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CIO Conference: Shifting Roles

Tao Ai Lei & T.C. Seow | March 28, 2012
Some 150 industry leaders gathered at Singapore’s Marriott Hotel last March for the CIO Conference to deliberate on the current hot IT issues.

With the theme “Shifting Role of the CIO”, this year’s CIO Conference saw the gathering of more than 150 attendees at the Marriott Hotel in Singapore, to hear from industry leaders on a wide range of topics. The conference was also the event where CIO Asia magazine conferred the highest honours on five organisations for their outstanding IT projects.

Questions to Ponder
Delivering the keynote address was Wu Choy Peng, Group CIO of Singapore-based container shipping and logistics firm Neptune Orient Lines Ltd. Wu, who was crowned last February as the IT Leader of the Year by the Singapore Computer Society, and awarded CIO of the Year by IDC in 2011.

Wu Choy Peng
Wu Choy Peng

Wu’s presentation, titled “Questions for the CIO”, was a sound piece of advice to fellow CIOs. Culled from 25 years of experience — first as a public sector CIO and then currently as Group CIO of NOL — her advice was to look beyond just keeping the lights on but to focus on what IT can bring to help make business run better.

“Is business–IT alignment still an issue to you?” she asked the audience. “Business goals, priorities and realities are what they are; they don’t need to be aligned with IT [department’s] goals and priorities. Remember that IT is an enabler for business growth and profitability, and IT must be aligned with business goals, priorities and realities,” she emphasised.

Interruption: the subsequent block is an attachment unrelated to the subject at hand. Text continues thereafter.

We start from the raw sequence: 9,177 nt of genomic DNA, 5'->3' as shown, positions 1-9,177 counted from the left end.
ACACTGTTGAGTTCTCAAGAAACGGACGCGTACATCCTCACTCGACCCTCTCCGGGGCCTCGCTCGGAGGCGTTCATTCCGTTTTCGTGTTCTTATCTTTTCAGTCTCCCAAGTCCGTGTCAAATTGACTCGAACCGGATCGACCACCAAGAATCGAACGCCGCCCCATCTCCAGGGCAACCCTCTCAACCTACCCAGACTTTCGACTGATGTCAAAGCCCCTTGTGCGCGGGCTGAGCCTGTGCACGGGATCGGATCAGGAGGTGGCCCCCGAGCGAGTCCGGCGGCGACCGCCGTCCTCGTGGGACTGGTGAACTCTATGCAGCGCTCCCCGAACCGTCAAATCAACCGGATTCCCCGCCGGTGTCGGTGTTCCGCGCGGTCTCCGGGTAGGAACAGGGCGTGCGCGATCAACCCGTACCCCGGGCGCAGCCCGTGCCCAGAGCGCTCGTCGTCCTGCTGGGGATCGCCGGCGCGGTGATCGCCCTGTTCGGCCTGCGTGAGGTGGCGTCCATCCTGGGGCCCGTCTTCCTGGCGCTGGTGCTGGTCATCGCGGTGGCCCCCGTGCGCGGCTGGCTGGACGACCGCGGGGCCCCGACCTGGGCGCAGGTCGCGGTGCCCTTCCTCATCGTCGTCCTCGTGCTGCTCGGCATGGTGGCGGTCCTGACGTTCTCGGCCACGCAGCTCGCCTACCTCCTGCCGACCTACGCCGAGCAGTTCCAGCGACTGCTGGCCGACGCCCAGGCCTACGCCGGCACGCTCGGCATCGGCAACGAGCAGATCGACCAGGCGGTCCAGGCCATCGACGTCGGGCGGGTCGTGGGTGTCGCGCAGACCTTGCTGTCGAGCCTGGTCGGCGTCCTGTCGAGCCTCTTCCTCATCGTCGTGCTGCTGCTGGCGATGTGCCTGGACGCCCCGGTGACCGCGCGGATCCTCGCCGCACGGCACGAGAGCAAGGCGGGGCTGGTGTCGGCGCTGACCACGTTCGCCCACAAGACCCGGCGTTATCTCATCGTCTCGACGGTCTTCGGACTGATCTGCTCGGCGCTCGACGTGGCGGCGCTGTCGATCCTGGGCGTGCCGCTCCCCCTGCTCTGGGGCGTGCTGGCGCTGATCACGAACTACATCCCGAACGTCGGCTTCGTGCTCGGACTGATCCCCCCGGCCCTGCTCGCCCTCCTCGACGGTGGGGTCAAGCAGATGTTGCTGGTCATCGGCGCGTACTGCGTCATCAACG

IT is too often pre-occupied with “polishing and gold-plating” current systems and infrastructure, she said, and IT is often guilty of taking the lead to introduce the latest gadgets and technologies. These need to be rethought to truly enable IT to be proactive in bringing value to the business. IT should not be preoccupied with developing standards and procedures to “control”, nor should it be putting greater value on security than user convenience and business capabilities.

Next, Wu asked: “Are you still justifying to yourself and your stakeholders why IT outsourcing does not work?” Her perspective is that outsourcing is no longer an option but a necessity, because “IT is a key (and maybe even strategic) enabler, but not a core business function,” she said. “Moreover, we face difficulty in recruiting and retaining highly skilled IT professionals in large numbers, and in retaining talents with a continuous stream of interesting, leading edge IT projects.”

“Many IT services are commoditised and require economies of scale and scope to be cost effective and competitive,” she added. “Responding quickly to business and customer demands requires access to a diverse set of knowledge, skills and experience.”

Wu also asked the audience whether they were stressed by cost pressures because of the current global economic climate and business outlook. Her advice was to “manage cost at all times, good and bad,” she said. “This is because if cost is managed well, it will be easier to find money for new IT initiatives to grow the business and win new customers. IT will cease to become the first target when times are bad, and business will see and appreciate how IT contributes directly to the bottom-line.”

 

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